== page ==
Some people know A.B. "Bud" Guthrie as the author of "The Big Sky" and "The Way West," two epic Western novels. Some know him as Montana's Man of Letters, winner of a Pulitzer Prize for fiction. Some know him as a sometimes cranky and cantankerous friend and neighbor.

Now readers can see another side of Guthrie: Guthrie the teacher."A Field Guide to Writing Fiction" is - at heart - really a field guide to storytelling. In 40 brief, choppy chapters the author - who claims to hate outlines - gives us an outline for writing traditional fiction that sells. Chapters range from "The Big Three: Scene, Description and Summary" and "Viewpoint" to "Plots," "Dialogue" and "Flashbacks."

Most chapters take up a single page.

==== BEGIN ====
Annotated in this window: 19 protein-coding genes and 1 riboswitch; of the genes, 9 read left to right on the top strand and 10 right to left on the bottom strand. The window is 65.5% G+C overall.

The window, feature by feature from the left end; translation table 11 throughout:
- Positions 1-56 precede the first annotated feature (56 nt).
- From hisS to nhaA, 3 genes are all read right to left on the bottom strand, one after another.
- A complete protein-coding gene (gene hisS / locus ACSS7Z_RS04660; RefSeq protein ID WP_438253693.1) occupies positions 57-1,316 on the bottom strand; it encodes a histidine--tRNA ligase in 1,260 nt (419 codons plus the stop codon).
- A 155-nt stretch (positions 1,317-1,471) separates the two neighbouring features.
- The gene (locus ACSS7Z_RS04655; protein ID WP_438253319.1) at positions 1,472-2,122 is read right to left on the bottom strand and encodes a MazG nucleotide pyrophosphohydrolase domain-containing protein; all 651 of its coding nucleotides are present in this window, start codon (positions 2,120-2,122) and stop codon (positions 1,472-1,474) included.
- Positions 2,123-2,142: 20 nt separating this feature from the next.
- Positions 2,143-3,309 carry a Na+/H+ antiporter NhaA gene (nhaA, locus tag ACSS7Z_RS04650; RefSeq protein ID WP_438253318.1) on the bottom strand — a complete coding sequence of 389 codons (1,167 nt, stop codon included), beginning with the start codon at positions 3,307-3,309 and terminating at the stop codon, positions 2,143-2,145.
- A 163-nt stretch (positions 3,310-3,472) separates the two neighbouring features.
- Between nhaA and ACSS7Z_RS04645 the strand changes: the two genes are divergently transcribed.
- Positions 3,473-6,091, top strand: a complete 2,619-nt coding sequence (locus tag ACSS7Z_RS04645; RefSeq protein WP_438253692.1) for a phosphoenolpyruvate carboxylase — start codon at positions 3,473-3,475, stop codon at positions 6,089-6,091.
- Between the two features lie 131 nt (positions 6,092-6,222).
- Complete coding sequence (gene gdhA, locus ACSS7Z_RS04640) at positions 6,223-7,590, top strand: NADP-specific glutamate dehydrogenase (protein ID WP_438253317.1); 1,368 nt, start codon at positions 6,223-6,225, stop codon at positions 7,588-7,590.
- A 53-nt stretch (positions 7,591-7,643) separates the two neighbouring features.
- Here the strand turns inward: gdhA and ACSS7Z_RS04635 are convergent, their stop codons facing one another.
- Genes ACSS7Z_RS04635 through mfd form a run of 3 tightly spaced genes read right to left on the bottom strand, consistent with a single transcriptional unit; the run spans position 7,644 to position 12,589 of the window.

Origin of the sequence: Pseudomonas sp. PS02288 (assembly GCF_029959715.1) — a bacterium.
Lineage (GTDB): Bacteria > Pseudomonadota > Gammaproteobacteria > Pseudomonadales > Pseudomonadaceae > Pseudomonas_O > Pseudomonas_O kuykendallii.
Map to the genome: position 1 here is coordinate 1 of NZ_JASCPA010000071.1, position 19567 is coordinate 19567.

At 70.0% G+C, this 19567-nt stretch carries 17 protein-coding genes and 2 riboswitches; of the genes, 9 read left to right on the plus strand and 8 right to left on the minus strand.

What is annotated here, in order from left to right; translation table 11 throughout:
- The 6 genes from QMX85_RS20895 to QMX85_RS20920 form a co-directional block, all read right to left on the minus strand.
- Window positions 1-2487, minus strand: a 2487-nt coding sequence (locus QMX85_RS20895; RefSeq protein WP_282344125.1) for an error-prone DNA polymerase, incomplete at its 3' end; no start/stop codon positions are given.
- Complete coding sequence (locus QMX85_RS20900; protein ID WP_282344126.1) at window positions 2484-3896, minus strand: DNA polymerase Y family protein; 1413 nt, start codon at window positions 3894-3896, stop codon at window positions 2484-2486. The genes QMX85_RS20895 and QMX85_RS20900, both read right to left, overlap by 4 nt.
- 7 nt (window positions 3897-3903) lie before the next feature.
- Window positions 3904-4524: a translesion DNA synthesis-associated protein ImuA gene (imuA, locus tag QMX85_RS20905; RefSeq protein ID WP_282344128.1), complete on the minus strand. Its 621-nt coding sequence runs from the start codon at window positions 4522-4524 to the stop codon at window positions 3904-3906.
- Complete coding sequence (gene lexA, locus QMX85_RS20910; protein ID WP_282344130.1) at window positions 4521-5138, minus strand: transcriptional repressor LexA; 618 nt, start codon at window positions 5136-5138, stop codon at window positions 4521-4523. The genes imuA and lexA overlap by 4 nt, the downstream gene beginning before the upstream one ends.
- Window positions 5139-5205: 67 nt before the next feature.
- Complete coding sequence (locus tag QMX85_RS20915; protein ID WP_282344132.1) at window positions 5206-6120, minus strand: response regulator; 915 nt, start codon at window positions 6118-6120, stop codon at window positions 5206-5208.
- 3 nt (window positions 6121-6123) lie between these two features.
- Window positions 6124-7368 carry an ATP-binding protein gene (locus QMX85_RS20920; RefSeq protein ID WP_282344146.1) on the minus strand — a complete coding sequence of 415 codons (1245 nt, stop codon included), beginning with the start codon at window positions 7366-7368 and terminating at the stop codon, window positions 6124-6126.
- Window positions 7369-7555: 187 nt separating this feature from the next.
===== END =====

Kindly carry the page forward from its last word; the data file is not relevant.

At a time when so many writing instructors are leading novices down the primrose path of minimalism, post-modernism and other "isms," Guthrie's bald and bold advice is like a path through the wilderness of modern theory and trendy schools. There, much of the writing is indeed significant; it's just not very interesting.

Not long ago, I heard a university professor say - quite straight-faced - "Once I get my students to stop thinking about a sense of place, character development and storyline, it's amazing how well they can write."

Guthrie would be alarmed by such thinking. It throws out both the bath and the baby - not to mention the baby's home, parents and ancestry.

Guthrie's approach is more reader friendly. He believes in giving readers what they really want. This, for example, on developing a "sense of place:"The reader wants to know where he is. That's to say, where your character or characters are. Outdoors or indoors? In a field where a cow may be grazing or on a busy city street? Is it night or day, dawn or dusk? Whereabouts on the map, unless that's already plain? . . .

As a writer you may tire of such details, but the reader won't. The more he knows about where he is, the more he'll be with you.